I’m going to put it out there first for reports. Ling, there I said it. The ling fishing this winter has been lights out legendary, reminiscent of a decade ago as full coolers were the norm with high hooks in the 40 to 60 fish range per angler. There were days this January where I saw people simply stop fishing as they had enough ling to fill up the fridge for months. Mud Hole wrecks such as the Arundo and Oil Wreck produced big time, but the mass of fish all seemed to stick around the rock rubble areas at the Farms and 17 Fathoms off of the Highlands. A trick to keep in your backpocket is in substitution of fresh clam baits, try out Fishbites, breaking off 1-inch strips and lancing them on the hook. The Fishbites will stay on the hook for 20 plus fish before being needed to rebait. Shark River flounder pounders should see an immediate impact as unusually warm winter temps may just have the blackbaks snappin’ on opening day. Shore bound anglers fishing off the Tennis Courts and L-Street pier can fan cast to find gangs of flounder, while boaters can easily anchor off along the channel on the mussel bed flats to gain greater access to potential flounder packs. Bright, sunny days will offer up better action, and try to hit the start of the outgoing tides as waters will be warmest on the outflow as back bays soak in the sun’s rays quicker than in the deeper ocean waters. Its also always a good bet to try flounder fishing in the Shrewsbury and Navesink river systems as historically they were top producing avenues for flounder, but as mentioned before, not many people attempt the fishery anymore. You could very well be pleasantly surprised.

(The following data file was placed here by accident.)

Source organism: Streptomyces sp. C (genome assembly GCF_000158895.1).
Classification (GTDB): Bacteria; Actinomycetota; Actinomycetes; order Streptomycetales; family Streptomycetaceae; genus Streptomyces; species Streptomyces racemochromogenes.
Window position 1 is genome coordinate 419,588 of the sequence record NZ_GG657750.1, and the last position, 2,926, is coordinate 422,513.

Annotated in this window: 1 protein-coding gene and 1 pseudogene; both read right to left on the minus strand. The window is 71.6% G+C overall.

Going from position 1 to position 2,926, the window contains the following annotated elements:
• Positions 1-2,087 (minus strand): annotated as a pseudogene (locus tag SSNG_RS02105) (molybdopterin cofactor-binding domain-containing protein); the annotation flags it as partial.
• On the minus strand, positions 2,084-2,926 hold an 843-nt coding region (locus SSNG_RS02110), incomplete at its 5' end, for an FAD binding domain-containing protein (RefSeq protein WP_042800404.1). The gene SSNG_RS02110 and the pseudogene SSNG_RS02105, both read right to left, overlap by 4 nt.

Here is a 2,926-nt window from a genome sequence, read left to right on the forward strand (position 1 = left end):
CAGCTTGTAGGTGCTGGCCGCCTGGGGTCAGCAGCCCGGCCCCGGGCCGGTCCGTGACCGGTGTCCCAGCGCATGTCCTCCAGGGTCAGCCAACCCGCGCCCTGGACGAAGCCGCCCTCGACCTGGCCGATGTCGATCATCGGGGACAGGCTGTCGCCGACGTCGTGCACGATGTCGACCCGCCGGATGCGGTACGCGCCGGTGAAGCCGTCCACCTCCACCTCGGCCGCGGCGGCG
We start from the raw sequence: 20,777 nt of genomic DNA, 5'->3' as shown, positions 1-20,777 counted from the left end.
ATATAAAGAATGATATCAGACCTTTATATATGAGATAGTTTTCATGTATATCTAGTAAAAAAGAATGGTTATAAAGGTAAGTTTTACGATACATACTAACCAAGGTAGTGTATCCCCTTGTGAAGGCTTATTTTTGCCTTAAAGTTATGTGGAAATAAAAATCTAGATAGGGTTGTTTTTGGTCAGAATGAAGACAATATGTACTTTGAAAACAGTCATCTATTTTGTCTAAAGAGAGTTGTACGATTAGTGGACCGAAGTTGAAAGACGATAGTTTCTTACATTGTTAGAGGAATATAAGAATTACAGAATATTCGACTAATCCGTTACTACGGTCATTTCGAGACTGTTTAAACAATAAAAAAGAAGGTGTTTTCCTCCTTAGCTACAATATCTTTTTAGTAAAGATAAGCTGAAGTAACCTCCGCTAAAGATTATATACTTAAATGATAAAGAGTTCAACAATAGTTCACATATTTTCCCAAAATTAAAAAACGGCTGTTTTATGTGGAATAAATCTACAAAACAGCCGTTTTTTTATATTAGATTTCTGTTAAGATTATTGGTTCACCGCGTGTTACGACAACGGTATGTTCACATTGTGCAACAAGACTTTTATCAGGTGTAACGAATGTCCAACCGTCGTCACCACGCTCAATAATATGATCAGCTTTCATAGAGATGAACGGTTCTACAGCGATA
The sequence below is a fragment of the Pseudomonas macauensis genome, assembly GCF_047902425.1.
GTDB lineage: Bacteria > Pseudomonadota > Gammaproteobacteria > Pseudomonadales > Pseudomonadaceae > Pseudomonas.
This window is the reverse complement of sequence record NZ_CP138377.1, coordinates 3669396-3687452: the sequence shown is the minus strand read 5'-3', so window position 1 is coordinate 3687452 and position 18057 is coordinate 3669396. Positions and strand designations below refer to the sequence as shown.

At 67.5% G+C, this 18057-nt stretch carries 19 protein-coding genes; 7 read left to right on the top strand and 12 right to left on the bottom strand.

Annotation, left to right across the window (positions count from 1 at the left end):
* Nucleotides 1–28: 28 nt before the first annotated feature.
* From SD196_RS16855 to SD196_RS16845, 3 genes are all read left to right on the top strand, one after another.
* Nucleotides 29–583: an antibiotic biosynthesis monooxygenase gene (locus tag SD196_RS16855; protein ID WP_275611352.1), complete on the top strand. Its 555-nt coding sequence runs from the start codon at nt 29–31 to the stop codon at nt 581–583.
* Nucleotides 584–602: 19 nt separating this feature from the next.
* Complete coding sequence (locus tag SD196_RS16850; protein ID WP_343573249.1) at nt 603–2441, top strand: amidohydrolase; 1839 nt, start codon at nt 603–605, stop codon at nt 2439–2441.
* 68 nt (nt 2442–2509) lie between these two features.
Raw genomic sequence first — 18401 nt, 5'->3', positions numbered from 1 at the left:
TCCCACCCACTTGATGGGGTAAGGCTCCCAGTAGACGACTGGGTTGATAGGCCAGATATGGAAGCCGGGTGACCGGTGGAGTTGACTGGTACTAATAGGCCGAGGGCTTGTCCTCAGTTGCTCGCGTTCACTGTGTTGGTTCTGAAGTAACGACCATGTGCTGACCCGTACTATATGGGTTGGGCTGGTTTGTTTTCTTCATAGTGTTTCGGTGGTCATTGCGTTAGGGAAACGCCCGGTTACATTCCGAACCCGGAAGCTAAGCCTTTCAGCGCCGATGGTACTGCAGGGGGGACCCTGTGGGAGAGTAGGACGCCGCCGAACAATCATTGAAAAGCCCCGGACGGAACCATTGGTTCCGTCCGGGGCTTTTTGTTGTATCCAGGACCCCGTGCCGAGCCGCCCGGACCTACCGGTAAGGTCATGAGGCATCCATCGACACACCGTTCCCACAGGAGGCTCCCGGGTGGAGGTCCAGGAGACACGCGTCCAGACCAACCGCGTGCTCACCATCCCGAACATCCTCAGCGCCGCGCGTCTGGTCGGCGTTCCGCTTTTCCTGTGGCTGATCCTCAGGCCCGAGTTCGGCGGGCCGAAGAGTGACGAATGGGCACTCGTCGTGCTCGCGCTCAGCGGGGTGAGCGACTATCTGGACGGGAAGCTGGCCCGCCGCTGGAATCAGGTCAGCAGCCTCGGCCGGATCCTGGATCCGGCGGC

Early season stripers have become a staple fishery in recent years along the backwaters of central Jersey. Through the winter, resident bass have been sticking to the Toms River, Route 37 Bridge, Cedar Creek and surrounding creek systems and the striper fishing should be hot and heavy throughout the month. The key is knowing how to fish effectively. Use lighter 7 to 8 foot rods with 20-pound braided line and a hi-lo pill float rig, usually termed a kingfish rig, with size #2 hooks baited with bloodworm or sandworm bits. Prime times to intercept schoolie bass are right at sunup, then at last light into the darkness. Last March, there was even an artificial bite going on as bass up to 29 inches were pouncing on 3-inch white Storm and Tsunami shads cast out at sunrise. Mixed in with the bass could be the first wave of bluefish, especially near the end of the month. Besides bass, winter flounder will also be on the hit list, with a major focus on the grounds in upper Barnegat Bay on the south side of the canal, the south side of the Mantoloking Bridge and inside Barnegat Bay between the BB and BI Buoys outside of Oyster Creek. Chum heavy and chum often to get any stubborn flounder to feed with a little aggression.